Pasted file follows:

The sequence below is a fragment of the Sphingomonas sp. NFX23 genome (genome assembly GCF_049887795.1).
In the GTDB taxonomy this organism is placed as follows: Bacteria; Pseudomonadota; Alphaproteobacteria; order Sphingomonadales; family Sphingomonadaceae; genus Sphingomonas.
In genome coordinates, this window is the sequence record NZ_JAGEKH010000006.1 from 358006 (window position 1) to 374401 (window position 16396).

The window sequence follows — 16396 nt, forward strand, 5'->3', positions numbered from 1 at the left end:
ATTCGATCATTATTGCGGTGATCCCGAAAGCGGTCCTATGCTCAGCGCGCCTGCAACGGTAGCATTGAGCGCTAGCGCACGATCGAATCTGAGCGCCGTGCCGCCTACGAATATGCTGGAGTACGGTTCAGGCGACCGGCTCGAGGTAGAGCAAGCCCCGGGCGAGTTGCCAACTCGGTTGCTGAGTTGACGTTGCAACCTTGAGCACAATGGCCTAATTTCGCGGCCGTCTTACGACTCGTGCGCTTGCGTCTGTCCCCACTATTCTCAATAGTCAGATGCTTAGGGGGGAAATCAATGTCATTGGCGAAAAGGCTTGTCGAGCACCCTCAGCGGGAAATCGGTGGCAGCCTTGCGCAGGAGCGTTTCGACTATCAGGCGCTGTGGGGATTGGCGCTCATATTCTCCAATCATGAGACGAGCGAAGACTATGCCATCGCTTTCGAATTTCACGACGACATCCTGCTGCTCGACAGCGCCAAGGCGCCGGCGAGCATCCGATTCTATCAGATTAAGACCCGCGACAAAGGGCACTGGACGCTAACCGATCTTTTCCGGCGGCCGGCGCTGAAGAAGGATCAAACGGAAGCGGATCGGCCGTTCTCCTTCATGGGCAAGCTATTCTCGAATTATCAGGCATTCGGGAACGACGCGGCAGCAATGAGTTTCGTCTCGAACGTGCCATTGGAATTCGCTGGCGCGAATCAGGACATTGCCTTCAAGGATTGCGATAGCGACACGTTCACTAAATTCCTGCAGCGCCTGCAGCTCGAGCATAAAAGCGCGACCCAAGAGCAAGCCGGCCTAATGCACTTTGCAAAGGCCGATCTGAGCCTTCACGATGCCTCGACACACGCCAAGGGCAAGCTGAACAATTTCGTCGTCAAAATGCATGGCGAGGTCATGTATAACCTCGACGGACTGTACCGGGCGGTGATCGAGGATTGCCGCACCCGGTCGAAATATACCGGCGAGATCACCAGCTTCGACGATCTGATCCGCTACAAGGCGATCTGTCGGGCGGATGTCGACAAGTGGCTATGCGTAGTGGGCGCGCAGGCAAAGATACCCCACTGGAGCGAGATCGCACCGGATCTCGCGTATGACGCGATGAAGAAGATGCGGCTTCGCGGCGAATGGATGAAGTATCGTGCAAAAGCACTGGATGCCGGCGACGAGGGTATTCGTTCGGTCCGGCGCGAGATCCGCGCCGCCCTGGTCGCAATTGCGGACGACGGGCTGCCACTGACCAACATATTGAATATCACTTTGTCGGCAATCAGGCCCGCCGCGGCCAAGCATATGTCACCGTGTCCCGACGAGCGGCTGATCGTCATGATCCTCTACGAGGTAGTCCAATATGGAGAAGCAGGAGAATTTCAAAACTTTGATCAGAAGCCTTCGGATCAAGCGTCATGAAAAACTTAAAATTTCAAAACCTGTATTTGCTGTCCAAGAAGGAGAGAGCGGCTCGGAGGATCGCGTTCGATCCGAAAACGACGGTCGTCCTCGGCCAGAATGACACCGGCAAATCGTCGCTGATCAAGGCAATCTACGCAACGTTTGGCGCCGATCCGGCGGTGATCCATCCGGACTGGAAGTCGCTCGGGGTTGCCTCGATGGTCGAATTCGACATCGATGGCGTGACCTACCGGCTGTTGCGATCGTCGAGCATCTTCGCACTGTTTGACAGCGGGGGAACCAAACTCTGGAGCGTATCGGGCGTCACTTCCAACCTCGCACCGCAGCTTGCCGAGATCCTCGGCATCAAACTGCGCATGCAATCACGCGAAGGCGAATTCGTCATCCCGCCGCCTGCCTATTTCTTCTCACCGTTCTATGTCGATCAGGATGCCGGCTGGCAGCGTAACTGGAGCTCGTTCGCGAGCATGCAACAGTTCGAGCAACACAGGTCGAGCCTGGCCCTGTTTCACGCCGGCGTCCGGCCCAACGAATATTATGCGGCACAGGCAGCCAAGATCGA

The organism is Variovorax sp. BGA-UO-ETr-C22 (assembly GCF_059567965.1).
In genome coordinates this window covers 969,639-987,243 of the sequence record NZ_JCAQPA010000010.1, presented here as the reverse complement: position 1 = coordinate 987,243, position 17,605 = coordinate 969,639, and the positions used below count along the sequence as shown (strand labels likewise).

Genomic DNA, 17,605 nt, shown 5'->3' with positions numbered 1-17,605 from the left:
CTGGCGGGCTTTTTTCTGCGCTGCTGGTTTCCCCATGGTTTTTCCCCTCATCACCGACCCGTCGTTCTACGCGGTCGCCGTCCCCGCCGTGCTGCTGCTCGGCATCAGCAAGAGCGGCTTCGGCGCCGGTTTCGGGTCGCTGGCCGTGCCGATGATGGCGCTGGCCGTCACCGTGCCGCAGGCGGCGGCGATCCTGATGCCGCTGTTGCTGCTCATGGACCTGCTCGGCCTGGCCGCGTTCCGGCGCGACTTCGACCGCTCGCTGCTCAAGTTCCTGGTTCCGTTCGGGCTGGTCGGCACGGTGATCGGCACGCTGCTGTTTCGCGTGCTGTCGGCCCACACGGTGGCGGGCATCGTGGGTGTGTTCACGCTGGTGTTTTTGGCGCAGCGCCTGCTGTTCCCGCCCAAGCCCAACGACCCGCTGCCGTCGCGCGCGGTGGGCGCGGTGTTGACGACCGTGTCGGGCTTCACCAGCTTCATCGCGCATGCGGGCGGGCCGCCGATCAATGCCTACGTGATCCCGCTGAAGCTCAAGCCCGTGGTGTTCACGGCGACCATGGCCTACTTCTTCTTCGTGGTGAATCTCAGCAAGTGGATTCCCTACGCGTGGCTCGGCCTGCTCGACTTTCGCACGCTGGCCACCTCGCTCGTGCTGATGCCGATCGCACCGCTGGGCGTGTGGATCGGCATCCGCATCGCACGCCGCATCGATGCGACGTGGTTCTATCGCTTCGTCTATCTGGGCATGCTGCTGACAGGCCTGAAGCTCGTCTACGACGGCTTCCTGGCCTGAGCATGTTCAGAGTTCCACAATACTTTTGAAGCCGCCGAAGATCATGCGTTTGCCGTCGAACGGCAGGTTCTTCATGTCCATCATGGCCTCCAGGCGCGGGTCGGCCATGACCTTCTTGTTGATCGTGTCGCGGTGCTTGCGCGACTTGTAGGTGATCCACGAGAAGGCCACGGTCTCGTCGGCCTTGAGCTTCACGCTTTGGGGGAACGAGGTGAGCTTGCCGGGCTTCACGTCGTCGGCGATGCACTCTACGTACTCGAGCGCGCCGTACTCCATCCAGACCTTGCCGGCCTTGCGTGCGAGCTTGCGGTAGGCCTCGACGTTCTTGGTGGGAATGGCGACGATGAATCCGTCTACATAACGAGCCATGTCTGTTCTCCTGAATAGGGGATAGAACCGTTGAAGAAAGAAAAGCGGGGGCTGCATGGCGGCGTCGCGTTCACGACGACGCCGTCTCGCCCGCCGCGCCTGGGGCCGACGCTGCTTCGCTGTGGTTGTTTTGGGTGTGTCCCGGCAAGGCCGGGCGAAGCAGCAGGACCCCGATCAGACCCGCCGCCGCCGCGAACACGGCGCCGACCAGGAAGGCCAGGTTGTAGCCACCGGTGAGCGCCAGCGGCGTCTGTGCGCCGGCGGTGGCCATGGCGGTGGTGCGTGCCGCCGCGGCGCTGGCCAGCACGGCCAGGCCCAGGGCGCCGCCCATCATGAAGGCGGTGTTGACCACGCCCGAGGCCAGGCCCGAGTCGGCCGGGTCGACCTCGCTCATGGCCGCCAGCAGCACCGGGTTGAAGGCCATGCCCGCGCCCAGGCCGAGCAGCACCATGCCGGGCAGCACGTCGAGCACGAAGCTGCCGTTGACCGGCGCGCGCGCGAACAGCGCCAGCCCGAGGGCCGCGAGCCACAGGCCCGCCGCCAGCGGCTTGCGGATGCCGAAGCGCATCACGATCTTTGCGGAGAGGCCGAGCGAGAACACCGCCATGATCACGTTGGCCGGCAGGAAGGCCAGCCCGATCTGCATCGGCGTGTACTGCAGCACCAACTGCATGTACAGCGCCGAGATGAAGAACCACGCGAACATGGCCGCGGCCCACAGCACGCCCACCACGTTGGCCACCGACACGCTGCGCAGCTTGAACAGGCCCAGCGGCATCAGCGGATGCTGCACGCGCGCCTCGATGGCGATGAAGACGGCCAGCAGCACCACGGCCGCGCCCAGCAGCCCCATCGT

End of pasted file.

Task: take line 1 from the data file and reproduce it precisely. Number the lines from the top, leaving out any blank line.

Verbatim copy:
The sequence below is a fragment of the Sphingomonas sp. NFX23 genome (genome assembly GCF_049887795.1).